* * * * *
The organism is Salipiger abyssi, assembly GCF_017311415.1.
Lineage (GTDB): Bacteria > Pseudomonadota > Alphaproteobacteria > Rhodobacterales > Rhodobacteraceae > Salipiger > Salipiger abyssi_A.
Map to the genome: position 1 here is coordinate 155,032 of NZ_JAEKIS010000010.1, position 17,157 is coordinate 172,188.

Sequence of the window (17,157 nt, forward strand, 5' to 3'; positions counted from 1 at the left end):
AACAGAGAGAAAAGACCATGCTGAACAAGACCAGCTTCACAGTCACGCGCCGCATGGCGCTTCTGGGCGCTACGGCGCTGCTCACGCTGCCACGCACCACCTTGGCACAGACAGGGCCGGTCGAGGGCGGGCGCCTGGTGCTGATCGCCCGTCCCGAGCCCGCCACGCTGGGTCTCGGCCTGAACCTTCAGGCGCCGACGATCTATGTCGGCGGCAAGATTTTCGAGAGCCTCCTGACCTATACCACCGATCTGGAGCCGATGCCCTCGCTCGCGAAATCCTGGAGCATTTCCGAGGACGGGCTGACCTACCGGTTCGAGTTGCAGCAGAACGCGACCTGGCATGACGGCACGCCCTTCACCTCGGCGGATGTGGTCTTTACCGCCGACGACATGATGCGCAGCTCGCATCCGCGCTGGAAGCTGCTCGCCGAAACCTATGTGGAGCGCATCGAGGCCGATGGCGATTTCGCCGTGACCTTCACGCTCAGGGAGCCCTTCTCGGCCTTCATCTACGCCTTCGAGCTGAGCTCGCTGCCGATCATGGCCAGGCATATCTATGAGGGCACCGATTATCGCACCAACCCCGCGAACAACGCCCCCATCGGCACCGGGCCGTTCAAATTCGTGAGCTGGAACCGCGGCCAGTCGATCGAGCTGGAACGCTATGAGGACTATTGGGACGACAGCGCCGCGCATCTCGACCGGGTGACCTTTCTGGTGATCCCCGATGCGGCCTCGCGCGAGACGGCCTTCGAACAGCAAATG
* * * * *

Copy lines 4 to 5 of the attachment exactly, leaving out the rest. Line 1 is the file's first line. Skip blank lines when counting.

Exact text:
Sequence of the window (17,157 nt, forward strand, 5' to 3'; positions counted from 1 at the left end):
AACAGAGAGAAAAGACCATGCTGAACAAGACCAGCTTCACAGTCACGCGCCGCATGGCGCTTCTGGGCGCTACGGCGCTGCTCACGCTGCCACGCACCACCTTGGCACAGACAGGGCCGGTCGAGGGCGGGCGCCTGGTGCTGATCGCCCGTCCCGAGCCCGCCACGCTGGGTCTCGGCCTGAACCTTCAGGCGCCGACGATCTATGTCGGCGGCAAGATTTTCGAGAGCCTCCTGACCTATACCACCGATCTGGAGCCGATGCCCTCGCTCGCGAAATCCTGGAGCATTTCCGAGGACGGGCTGACCTACCGGTTCGAGTTGCAGCAGAACGCGACCTGGCATGACGGCACGCCCTTCACCTCGGCGGATGTGGTCTTTACCGCCGACGACATGATGCGCAGCTCGCATCCGCGCTGGAAGCTGCTCGCCGAAACCTATGTGGAGCGCATCGAGGCCGATGGCGATTTCGCCGTGACCTTCACGCTCAGGGAGCCCTTCTCGGCCTTCATCTACGCCTTCGAGCTGAGCTCGCTGCCGATCATGGCCAGGCATATCTATGAGGGCACCGATTATCGCACCAACCCCGCGAACAACGCCCCCATCGGCACCGGGCCGTTCAAATTCGTGAGCTGGAACCGCGGCCAGTCGATCGAGCTGGAACGCTATGAGGACTATTGGGACGACAGCGCCGCGCATCTCGACCGGGTGACCTTTCTGGTGATCCCCGATGCGGCCTCGCGCGAGACGGCCTTCGAACAGCAAATG